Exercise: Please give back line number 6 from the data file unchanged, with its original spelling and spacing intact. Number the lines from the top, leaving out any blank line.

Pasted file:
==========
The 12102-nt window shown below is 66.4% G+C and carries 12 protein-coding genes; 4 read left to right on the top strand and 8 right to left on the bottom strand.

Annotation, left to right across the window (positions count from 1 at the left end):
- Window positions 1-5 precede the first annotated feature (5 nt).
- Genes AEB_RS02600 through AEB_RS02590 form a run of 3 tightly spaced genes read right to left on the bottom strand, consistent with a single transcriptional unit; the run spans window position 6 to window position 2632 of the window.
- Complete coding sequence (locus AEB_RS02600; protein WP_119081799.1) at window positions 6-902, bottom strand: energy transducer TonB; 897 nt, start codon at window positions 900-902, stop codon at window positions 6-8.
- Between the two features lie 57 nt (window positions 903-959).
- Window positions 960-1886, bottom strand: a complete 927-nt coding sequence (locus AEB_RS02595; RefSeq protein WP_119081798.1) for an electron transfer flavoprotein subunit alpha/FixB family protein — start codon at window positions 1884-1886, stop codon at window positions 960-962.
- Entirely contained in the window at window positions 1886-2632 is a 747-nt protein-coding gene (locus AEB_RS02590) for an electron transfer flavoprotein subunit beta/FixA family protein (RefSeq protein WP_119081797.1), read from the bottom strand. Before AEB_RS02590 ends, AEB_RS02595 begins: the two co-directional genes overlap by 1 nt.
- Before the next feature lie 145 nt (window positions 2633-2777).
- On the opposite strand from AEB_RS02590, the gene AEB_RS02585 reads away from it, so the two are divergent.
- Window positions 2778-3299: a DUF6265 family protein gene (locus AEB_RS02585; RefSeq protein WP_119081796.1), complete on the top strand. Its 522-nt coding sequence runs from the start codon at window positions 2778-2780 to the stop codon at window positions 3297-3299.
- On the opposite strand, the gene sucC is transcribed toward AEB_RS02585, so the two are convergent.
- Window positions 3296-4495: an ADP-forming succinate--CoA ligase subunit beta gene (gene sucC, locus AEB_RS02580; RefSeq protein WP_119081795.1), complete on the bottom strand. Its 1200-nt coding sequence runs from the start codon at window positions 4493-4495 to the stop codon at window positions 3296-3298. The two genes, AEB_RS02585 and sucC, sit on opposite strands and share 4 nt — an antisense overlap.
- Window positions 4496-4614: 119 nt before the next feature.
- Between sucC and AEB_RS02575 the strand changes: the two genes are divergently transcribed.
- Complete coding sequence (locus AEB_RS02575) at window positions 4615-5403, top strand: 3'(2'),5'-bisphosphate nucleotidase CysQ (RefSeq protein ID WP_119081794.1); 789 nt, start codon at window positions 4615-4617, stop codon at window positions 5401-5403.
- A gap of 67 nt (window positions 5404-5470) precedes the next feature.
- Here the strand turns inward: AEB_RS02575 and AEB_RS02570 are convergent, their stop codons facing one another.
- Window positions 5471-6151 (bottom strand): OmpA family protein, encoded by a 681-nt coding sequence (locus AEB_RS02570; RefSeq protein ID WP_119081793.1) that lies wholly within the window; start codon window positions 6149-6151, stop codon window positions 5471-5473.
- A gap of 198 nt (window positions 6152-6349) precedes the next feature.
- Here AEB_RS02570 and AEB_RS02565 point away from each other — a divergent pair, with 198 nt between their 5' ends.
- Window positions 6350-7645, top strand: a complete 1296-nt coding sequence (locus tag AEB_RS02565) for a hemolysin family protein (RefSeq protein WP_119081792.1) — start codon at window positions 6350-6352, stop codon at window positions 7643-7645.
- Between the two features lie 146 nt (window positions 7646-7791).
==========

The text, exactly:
- Between the two features lie 57 nt (window positions 903-959).